The body produces food-specific IgG antibodies as a defence against certain ingredients that may not agree with you and a reaction manifests when incompletely digested food particles enter the bloodstream and are treated as foreign substances – antibodies are formed and can generate an inflammatory response.
Many people try keeping a food diary or cutting out certain foods themselves, but it can be hard to ascertain what the culprits are; moreover, a diet suitable for one person may not help another as every individual has his or her own food triggers .
Understanding your personal food and drink intolerances or ‘food fingerprint’ can help you identify what your body is reacting to in an adverse manner. A YorkTest Food&DrinkScan programme can pinpoint precisely which foods are causing elevated levels of IgG antibodies in your blood, as it tests reactions to foods and shows the degree of reaction through a ‘traffic light’ system: red for high, amber for borderline and green for no reaction at all.
It is also important to get expert nutritional advice, so you can replace your trigger foods with balanced alternatives.
Dr Gill Hart, Scientific Director at YorkTest, says: “A lot of people now are self-diagnosing, the fad being gluten-free and dairy-free. People are doing that without any support and sometimes without replacing eliminated foods with something equally nutritious.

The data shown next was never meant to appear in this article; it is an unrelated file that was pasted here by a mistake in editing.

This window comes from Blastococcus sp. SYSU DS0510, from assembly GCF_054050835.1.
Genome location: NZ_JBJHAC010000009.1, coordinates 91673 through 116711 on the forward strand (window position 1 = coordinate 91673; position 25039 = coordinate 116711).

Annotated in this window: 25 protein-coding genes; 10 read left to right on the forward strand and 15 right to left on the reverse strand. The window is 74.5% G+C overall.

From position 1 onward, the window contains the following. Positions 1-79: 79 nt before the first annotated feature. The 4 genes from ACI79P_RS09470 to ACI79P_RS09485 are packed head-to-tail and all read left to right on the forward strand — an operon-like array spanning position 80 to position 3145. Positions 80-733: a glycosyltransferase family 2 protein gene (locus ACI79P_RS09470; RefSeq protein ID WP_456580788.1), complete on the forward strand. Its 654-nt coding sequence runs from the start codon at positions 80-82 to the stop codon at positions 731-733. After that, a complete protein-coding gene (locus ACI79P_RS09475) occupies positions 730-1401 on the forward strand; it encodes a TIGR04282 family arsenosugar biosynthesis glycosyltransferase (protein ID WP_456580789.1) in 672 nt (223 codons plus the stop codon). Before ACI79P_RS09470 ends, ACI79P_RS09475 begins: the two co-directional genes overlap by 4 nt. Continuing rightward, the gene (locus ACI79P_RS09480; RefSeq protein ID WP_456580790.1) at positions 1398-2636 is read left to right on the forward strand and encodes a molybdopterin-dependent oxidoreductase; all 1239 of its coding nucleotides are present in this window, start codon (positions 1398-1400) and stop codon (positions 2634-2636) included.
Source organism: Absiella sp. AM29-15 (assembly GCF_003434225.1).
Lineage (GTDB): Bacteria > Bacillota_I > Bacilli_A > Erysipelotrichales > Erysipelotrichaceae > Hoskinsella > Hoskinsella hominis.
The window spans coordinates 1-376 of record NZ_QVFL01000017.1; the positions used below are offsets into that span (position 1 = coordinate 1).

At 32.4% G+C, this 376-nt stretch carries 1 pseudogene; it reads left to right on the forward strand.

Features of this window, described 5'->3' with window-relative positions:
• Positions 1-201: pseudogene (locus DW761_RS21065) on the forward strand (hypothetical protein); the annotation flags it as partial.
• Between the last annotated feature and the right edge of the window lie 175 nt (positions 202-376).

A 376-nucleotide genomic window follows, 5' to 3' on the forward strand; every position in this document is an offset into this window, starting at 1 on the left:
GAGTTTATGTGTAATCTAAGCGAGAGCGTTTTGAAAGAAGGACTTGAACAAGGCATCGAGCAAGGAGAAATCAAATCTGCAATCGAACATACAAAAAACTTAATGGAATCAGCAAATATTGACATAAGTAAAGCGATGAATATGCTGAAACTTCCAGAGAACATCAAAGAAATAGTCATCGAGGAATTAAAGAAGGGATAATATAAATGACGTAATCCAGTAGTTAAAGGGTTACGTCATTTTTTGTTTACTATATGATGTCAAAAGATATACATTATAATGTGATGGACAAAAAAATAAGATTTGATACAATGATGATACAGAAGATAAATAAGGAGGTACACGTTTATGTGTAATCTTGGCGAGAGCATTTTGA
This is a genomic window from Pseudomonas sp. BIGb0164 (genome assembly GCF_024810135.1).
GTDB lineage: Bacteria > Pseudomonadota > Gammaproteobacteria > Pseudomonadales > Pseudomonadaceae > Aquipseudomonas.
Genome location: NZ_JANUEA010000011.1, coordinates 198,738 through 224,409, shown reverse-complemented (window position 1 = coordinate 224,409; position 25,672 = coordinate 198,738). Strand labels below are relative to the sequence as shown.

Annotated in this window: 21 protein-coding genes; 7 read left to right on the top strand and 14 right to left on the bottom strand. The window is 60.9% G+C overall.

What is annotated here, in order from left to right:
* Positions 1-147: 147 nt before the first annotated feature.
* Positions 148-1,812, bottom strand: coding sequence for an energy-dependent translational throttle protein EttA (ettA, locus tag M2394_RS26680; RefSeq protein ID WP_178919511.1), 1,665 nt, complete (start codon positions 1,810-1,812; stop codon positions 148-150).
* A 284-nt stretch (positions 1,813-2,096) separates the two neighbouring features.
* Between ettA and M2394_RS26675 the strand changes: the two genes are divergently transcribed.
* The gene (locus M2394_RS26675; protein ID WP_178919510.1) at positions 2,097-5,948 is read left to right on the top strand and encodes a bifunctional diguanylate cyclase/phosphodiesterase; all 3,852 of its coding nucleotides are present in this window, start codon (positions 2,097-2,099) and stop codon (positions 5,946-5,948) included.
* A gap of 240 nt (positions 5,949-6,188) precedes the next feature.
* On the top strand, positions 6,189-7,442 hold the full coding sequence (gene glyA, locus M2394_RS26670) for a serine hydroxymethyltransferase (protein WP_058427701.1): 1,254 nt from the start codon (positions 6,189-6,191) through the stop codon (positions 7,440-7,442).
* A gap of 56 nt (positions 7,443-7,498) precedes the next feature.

“They are doing that on their own and starting an elimination diet with no knowledge at all. What YorkTest provides is a starting point for an elimination diet, with results that reflect the body’s needs. The IgG antibodies are there in your blood, we measure them accurately and let you know about the foods your body is fighting.
“We encourage anyone who experiences negative symptoms after eating and drinking that they think may be attributable to food or drink ingredients to find out what’s personally holding them back from being the healthiest they can be. We’ve learnt from our customers’ feedback that diet personalisation not only holds the key to good health, but to losing weight, too.”